President Obama commuted the sentences of eight men and women serving at least 15 years in prison for crack cocaine offenses, The New York Times reported.
Six of the federal inmates had been sentenced to life in prison. Now most of them will be released in 120 days. Obama also granted 13 pardons to people convicted of drug offenses, the White House said.
Three years ago, Obama signed the Fair Sentencing Act, which reduced the disparity of sentencing between crack and powder cocaine offenses.
In a statement released by the White House, Obama referred to the sentencing under the previous drug laws as an "unfair system."
"If they had been sentenced under the current law, many of them would have already served their time and paid their debt to society. Instead, because of a disparity in the law that is now recognized as unjust, they remain in prison, separated from their families and their communities, at a cost of millions of taxpayer dollars each year."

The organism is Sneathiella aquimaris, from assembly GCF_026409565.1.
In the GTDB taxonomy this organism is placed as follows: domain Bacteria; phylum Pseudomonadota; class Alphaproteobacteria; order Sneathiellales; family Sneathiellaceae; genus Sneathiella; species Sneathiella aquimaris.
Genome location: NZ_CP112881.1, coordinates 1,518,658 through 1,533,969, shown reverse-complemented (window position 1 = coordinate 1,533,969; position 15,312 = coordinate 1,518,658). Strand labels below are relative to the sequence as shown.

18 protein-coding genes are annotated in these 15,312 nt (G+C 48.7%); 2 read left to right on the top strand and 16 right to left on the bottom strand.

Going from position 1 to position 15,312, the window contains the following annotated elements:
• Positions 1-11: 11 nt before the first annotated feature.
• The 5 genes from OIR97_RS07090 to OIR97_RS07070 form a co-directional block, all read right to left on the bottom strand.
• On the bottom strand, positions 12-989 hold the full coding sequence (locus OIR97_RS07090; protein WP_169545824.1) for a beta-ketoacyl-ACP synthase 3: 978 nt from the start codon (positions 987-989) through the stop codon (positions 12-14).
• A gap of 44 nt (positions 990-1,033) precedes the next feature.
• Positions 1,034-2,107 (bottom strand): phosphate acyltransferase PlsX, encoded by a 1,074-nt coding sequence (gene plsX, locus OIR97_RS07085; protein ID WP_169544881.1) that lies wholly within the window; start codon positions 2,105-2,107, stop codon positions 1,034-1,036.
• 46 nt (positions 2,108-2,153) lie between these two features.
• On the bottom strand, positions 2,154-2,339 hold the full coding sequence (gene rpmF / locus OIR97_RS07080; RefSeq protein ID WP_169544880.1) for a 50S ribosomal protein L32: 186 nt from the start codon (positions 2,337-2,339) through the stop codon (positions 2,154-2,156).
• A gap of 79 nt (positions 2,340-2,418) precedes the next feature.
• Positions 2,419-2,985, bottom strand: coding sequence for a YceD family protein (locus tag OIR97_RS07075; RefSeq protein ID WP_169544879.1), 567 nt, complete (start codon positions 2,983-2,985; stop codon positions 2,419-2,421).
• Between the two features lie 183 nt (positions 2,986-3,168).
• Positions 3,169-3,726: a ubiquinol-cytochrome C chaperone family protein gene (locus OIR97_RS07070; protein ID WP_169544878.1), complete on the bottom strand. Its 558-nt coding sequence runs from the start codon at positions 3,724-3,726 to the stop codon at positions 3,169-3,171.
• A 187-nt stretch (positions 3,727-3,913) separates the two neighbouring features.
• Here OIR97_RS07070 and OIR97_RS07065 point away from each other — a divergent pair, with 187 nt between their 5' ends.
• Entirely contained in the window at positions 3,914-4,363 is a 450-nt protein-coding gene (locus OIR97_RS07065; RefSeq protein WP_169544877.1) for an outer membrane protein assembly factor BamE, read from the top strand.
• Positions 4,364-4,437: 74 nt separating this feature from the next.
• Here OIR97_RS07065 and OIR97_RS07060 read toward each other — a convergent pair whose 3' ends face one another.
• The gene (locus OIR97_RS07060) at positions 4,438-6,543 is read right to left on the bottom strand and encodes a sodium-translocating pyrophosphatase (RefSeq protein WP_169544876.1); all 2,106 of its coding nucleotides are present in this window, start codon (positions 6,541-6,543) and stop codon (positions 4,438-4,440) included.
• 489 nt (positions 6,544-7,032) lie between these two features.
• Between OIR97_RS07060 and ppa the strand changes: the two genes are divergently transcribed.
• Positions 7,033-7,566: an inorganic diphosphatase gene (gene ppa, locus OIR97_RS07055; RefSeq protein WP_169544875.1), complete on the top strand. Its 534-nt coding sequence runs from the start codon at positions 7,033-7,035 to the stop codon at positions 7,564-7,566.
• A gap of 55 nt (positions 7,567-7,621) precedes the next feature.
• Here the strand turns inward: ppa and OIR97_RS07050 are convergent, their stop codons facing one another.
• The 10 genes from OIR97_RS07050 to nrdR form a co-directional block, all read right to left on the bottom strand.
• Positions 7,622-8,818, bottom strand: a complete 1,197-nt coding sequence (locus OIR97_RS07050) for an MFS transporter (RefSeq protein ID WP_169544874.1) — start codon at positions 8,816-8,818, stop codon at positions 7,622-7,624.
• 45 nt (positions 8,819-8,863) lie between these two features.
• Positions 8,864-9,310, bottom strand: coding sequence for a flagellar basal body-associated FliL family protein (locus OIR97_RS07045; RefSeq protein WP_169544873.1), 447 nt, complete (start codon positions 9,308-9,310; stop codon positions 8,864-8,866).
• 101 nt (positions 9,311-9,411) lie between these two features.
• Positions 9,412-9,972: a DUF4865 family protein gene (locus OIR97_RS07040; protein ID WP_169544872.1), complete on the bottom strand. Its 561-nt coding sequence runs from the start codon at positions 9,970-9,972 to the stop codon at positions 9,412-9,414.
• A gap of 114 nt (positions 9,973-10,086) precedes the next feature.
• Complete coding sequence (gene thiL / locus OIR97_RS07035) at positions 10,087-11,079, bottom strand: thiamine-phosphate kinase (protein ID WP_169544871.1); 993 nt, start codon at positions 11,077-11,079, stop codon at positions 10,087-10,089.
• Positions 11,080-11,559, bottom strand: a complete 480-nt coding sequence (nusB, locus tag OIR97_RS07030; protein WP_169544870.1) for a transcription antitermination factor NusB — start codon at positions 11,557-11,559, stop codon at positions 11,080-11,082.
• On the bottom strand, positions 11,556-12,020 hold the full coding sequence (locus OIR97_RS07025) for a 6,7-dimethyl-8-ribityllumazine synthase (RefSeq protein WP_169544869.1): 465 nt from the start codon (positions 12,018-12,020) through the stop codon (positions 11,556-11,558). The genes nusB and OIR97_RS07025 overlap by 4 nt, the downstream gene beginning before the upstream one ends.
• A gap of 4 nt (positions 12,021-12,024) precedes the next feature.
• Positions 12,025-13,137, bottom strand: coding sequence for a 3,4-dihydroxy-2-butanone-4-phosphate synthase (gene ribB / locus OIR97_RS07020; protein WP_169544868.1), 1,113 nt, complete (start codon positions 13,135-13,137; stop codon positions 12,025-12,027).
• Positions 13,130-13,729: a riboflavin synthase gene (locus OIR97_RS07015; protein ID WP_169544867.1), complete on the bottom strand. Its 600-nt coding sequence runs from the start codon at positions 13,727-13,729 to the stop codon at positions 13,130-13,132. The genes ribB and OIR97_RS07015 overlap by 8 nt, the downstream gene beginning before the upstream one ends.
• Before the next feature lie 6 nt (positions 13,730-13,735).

As the Times notes, compared with other modern presidents, Obama has made less use of his clemency powers when it comes to reducing sentences.
One of the most high-profile prisoners of the eight is Clarence Aaron of Alabama, who was sentenced to three life terms in prison after he was caught in a 1993 drug deal at the age of 22. Aaron's case received a lot of media attention after critics of the previous harsh drug laws and civil rights group took up his case.
Margaret Love, Aaron's attorney, told the Times, "He was absolutely overcome. Actually I was, too. He was in tears. This has been a long haul for him, 20 years. He just was speechless and it's very exciting."
In August, Attorney General Eric Holder announced that the government will no longer pursue strict "mandatory minimums" for "low-level, nonviolent drug offenders who have no ties to large-scale organizations, gangs or cartels."
Here is Obama's statement on the commuted sentences.
Tasneem Nashrulla is a reporter for BuzzFeed News and is based in New York.
Contact Tasneem Nashrulla at email@example.com.
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